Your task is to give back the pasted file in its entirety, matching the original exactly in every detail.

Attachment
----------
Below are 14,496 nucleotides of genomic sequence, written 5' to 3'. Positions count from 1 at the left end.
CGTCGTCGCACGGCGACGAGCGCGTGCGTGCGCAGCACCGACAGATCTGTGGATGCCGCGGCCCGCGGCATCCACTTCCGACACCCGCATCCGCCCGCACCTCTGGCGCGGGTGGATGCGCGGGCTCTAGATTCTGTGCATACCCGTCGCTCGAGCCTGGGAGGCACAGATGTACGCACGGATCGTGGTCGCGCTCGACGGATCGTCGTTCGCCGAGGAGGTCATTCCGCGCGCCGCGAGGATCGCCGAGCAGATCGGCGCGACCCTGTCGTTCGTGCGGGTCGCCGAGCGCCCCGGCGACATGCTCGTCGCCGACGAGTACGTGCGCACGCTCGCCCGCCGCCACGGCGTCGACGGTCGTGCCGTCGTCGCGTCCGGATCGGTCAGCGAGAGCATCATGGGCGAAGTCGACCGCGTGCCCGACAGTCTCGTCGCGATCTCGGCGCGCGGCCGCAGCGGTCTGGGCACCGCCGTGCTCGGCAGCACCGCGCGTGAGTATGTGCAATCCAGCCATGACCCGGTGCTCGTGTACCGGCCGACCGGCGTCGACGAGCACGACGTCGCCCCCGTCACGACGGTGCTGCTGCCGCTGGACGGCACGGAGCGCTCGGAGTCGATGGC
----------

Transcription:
Below are 14,496 nucleotides of genomic sequence, written 5' to 3'. Positions count from 1 at the left end.
CGTCGTCGCACGGCGACGAGCGCGTGCGTGCGCAGCACCGACAGATCTGTGGATGCCGCGGCCCGCGGCATCCACTTCCGACACCCGCATCCGCCCGCACCTCTGGCGCGGGTGGATGCGCGGGCTCTAGATTCTGTGCATACCCGTCGCTCGAGCCTGGGAGGCACAGATGTACGCACGGATCGTGGTCGCGCTCGACGGATCGTCGTTCGCCGAGGAGGTCATTCCGCGCGCCGCGAGGATCGCCGAGCAGATCGGCGCGACCCTGTCGTTCGTGCGGGTCGCCGAGCGCCCCGGCGACATGCTCGTCGCCGACGAGTACGTGCGCACGCTCGCCCGCCGCCACGGCGTCGACGGTCGTGCCGTCGTCGCGTCCGGATCGGTCAGCGAGAGCATCATGGGCGAAGTCGACCGCGTGCCCGACAGTCTCGTCGCGATCTCGGCGCGCGGCCGCAGCGGTCTGGGCACCGCCGTGCTCGGCAGCACCGCGCGTGAGTATGTGCAATCCAGCCATGACCCGGTGCTCGTGTACCGGCCGACCGGCGTCGACGAGCACGACGTCGCCCCCGTCACGACGGTGCTGCTGCCGCTGGACGGCACGGAGCGCTCGGAGTCGATGGC